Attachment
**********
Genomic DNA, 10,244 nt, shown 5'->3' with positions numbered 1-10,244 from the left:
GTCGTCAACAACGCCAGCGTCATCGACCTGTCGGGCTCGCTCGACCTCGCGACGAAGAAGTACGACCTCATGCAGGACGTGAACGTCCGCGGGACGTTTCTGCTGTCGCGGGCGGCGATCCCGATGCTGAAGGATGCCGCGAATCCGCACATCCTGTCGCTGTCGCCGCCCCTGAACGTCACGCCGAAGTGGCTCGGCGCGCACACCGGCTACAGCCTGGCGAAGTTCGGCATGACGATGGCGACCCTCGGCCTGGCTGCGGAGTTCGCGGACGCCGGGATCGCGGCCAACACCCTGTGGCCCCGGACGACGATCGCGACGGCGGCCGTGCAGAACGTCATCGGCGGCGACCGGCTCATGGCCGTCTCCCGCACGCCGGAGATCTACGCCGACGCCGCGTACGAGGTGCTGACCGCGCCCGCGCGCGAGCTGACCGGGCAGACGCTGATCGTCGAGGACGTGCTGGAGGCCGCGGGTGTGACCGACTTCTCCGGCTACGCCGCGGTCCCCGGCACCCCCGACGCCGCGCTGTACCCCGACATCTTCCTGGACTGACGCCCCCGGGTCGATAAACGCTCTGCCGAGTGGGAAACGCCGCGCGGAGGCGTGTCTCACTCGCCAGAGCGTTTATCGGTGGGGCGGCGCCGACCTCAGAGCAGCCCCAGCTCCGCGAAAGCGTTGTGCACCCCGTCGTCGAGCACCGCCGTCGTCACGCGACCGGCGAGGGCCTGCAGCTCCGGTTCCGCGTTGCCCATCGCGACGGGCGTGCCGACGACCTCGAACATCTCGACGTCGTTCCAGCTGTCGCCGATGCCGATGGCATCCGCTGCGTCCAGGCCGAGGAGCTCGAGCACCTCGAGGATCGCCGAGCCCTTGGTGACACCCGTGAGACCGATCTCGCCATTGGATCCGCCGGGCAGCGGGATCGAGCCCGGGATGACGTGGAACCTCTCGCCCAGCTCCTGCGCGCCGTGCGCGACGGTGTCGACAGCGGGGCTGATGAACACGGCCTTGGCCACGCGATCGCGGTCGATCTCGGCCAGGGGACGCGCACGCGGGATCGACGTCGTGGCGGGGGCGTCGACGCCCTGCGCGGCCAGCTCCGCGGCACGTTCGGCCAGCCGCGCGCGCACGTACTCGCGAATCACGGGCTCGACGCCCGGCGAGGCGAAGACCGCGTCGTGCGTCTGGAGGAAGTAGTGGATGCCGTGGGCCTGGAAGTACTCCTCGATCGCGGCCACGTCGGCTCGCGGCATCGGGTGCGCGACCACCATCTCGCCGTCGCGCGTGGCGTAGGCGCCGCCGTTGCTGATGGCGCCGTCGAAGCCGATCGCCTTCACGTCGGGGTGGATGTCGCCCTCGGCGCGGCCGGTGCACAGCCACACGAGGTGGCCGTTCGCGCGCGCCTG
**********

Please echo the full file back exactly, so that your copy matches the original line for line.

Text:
Genomic DNA, 10,244 nt, shown 5'->3' with positions numbered 1-10,244 from the left:
GTCGTCAACAACGCCAGCGTCATCGACCTGTCGGGCTCGCTCGACCTCGCGACGAAGAAGTACGACCTCATGCAGGACGTGAACGTCCGCGGGACGTTTCTGCTGTCGCGGGCGGCGATCCCGATGCTGAAGGATGCCGCGAATCCGCACATCCTGTCGCTGTCGCCGCCCCTGAACGTCACGCCGAAGTGGCTCGGCGCGCACACCGGCTACAGCCTGGCGAAGTTCGGCATGACGATGGCGACCCTCGGCCTGGCTGCGGAGTTCGCGGACGCCGGGATCGCGGCCAACACCCTGTGGCCCCGGACGACGATCGCGACGGCGGCCGTGCAGAACGTCATCGGCGGCGACCGGCTCATGGCCGTCTCCCGCACGCCGGAGATCTACGCCGACGCCGCGTACGAGGTGCTGACCGCGCCCGCGCGCGAGCTGACCGGGCAGACGCTGATCGTCGAGGACGTGCTGGAGGCCGCGGGTGTGACCGACTTCTCCGGCTACGCCGCGGTCCCCGGCACCCCCGACGCCGCGCTGTACCCCGACATCTTCCTGGACTGACGCCCCCGGGTCGATAAACGCTCTGCCGAGTGGGAAACGCCGCGCGGAGGCGTGTCTCACTCGCCAGAGCGTTTATCGGTGGGGCGGCGCCGACCTCAGAGCAGCCCCAGCTCCGCGAAAGCGTTGTGCACCCCGTCGTCGAGCACCGCCGTCGTCACGCGACCGGCGAGGGCCTGCAGCTCCGGTTCCGCGTTGCCCATCGCGACGGGCGTGCCGACGACCTCGAACATCTCGACGTCGTTCCAGCTGTCGCCGATGCCGATGGCATCCGCTGCGTCCAGGCCGAGGAGCTCGAGCACCTCGAGGATCGCCGAGCCCTTGGTGACACCCGTGAGACCGATCTCGCCATTGGATCCGCCGGGCAGCGGGATCGAGCCCGGGATGACGTGGAACCTCTCGCCCAGCTCCTGCGCGCCGTGCGCGACGGTGTCGACAGCGGGGCTGATGAACACGGCCTTGGCCACGCGATCGCGGTCGATCTCGGCCAGGGGACGCGCACGCGGGATCGACGTCGTGGCGGGGGCGTCGACGCCCTGCGCGGCCAGCTCCGCGGCACGTTCGGCCAGCCGCGCGCGCACGTACTCGCGAATCACGGGCTCGACGCCCGGCGAGGCGAAGACCGCGTCGTGCGTCTGGAGGAAGTAGTGGATGCCGTGGGCCTGGAAGTACTCCTCGATCGCGGCCACGTCGGCTCGCGGCATCGGGTGCGCGACCACCATCTCGCCGTCGCGCGTGGCGTAGGCGCCGCCGTTGCTGATGGCGCCGTCGAAGCCGATCGCCTTCACGTCGGGGTGGATGTCGCCCTCGGCGCGGCCGGTGCACAGCCACACGAGGTGGCCGTTCGCGCGCGCCTG